A bigger study is now under way. Funded by the U.S. National Institute of Allergy and Infectious Diseases, virologist W. Ian Lipkin of Columbia University is lead- ing a project that will collect blood from 150 CFS patients and 150 controls from six U.S. clinical sites. The samples will be tested blindly by several labs. Because all the clinicians have agreed on standard methods, the study should help resolve concerns that differences in how CFS patients are selected or how samples are handled could explain clashing conclusions, Lipkin says: “Results will be definitive.”

As the new study gets started, some wonder whether it’s worth the $1.3 million it will cost. Jonathan Stoye of the MRC National Institute for Medical Research in London concedes that the Towers study was “over- hyped.” But he says “it’s pointing people in a certain direction,” away from chasing an elusive link to XMRV. Still, he says, a larger study may be the only way to satisfy patients.

4 thoughts on “‘Hurricane force’ debate about XMRV findings – ‘Science’ magazine, 7 January 2010”

  1. “Jonathan Stoye of the MRC National Institute for Medical Research in London concedes that the Towers study was “over- hyped.” But he says “it’s pointing people in a certain direction,” away from chasing an elusive link to XMRV. Still, he says, a larger study may be the only way to satisfy patients.”

    Satisfy patients? How patronising. If the science was at a conclusive dead end amongst the medical fraternity, then there wouldn’t be any debate, but there is.

    It’s a logical fallacy to present as fact, the conclusion that because XMRV can be found as a result of contamination, the results of other tests must be false positives. Particularly when the people who ran those tests can’t seem to communicate the simple message that, subsequent tests have not replicated their methods.

    I’m sure there are many M.E/CFS patients like me who are for the most part lost in the haze of high level medical science.

    The one thing that doesn’t pass us by however, is the false-factual presentation of logical fallacies that fail to prop up the assumptions of arrogant people.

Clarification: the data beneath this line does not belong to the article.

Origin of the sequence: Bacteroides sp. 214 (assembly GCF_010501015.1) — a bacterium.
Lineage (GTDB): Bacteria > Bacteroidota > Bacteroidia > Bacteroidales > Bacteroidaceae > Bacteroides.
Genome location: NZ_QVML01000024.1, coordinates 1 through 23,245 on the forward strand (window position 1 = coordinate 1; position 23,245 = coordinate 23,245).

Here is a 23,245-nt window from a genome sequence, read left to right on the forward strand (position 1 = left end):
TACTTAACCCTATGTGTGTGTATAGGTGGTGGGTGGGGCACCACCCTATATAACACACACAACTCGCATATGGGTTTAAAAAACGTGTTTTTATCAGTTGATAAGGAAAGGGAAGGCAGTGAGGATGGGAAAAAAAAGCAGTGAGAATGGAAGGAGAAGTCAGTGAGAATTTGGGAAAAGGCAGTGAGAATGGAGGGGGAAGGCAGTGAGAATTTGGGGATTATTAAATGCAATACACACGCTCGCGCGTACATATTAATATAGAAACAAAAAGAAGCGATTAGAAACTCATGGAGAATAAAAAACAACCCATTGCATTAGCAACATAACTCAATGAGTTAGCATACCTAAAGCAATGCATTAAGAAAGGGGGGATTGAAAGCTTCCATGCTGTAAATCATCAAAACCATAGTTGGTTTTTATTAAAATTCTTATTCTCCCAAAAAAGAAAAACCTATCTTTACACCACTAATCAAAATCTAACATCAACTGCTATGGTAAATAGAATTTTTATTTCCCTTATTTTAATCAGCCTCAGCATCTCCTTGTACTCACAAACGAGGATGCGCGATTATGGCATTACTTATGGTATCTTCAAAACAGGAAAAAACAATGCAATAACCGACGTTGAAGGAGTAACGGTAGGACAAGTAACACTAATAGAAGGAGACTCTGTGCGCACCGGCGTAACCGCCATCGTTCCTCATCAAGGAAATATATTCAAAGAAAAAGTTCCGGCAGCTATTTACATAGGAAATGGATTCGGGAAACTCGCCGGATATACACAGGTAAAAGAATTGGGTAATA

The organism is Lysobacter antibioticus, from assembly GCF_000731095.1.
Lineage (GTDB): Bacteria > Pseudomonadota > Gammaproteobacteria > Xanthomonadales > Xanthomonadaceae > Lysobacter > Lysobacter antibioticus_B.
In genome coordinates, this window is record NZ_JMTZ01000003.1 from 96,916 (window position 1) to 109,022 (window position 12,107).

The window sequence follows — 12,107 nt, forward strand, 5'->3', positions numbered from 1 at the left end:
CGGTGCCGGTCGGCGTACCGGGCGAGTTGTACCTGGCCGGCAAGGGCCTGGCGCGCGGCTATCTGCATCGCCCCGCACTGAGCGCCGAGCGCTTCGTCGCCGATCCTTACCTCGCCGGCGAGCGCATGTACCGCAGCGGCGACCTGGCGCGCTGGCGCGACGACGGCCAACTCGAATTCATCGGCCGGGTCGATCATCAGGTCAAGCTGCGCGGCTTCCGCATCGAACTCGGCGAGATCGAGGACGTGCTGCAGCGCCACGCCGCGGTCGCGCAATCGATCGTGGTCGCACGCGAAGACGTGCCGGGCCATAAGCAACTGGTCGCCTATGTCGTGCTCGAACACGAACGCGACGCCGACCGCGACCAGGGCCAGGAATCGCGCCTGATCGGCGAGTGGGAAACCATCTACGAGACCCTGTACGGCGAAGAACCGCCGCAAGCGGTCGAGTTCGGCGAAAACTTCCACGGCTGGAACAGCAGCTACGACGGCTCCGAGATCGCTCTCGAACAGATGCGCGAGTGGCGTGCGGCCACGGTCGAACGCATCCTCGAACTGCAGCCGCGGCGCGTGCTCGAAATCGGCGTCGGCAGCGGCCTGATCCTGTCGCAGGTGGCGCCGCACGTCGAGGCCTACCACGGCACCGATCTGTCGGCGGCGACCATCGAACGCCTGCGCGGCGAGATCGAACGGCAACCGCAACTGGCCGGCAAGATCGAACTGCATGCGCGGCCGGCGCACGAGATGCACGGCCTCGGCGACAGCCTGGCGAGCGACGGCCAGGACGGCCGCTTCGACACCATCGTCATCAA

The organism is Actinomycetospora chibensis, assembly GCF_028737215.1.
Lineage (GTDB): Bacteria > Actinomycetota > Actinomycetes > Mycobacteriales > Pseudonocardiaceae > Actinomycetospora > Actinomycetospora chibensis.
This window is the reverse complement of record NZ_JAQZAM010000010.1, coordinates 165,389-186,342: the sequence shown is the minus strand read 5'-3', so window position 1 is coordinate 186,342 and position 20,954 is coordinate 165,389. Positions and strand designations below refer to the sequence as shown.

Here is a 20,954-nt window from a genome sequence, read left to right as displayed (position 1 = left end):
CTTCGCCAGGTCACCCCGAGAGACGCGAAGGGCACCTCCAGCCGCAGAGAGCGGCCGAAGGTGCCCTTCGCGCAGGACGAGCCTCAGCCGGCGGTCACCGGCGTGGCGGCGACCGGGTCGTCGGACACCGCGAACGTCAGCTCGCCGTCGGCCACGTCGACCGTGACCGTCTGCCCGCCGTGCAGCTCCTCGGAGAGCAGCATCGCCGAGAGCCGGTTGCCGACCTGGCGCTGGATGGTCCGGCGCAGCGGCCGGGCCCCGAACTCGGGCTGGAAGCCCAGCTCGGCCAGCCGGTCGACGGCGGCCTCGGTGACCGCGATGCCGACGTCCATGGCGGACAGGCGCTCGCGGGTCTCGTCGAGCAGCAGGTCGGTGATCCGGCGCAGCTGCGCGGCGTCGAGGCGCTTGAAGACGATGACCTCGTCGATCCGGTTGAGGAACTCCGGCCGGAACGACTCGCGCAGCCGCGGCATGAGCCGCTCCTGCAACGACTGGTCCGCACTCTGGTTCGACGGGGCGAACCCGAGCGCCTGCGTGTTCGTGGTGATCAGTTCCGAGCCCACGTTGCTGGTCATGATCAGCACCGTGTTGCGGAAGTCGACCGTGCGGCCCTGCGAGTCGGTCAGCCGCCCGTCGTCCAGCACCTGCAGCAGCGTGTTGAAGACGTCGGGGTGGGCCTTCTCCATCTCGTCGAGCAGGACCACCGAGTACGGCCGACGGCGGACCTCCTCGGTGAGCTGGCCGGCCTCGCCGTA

There’s such a thing as leaving no stone unturned and being thorough. Do M.E patients not have the right to expect this standard of practice from medical professionals?

    The problem is few of us get any dignity, they don’t run heuristic tests on NHS patients in the main. Instead a diagnosis is often gifted by finding an appropriate doctor to take you through an abstract list of symptoms.

    The medical profession as whole needs to stop deriding people if they aren’t even prepared to investigate their health properly in the first place.

    I’m afraid to say, but the biggest challenge for those of us with M.E, after all this time, still remains one of image.

    It’d be a financial black hole were we to demand heuristics, but how else can we be afforded dignity? Since I’ve had this illness, I once received a blood test that suggested my body was fighting off something due to increased liver function. I have to practically wave such scant confirmation in the faces of dead eyed medical professionals.

    If I bring up anything else that is wrong with me in a GPs office, the statement is followed by immediate inquisition. M.E falls on dead eyes.

  2. How would a larger study of Hue et al. settle the debate. I assume Stoye means an association study. However, it is unscientific of him to think that one large study would settle anything. There are so many confounding variables that only multiple studies will solve this debate.

    It is worth noting that the Department of Health has been mislead on PCR, as they state in a standard letter sent out on the 17 December:

    “The stark differences in prevalence of apparent infection seen globally in what amount to similar studies do present issues that will need further investigation, but are unlikely to be solely the result of different methodologies. Officials are assured that detection of the XMRV genome based on amplification of the number of copies present (PCR) is widely regarded as the best and most sensitive method available for this purpose.

    The methods used to seek evidence of XMRV infection in English blood donors, which employed PCR and included appropriate controls, are able to detect the XMRV genome with high sensitivity and specificity.”

    Viral culture has been shown, by published studies, to be the most sensitive method, PCR the least sensitive method. Furthermore, those studies using the VP62 clone to calibrate their tests, have never demonstrated the ability of their assays to detect the real virus. A clone is NOT the real virus. They MUST retest having calibrated to the real virus. (Danielson et al.)

  3. When is the Wellcome Trust going to retract that erroneous statement that was in the press release?

  4. As I understand it JT Wellcome are considering their position given others’ retractions or ‘distancing’ from the actual comments made by Greg Towers that are the source of some people’s consternation.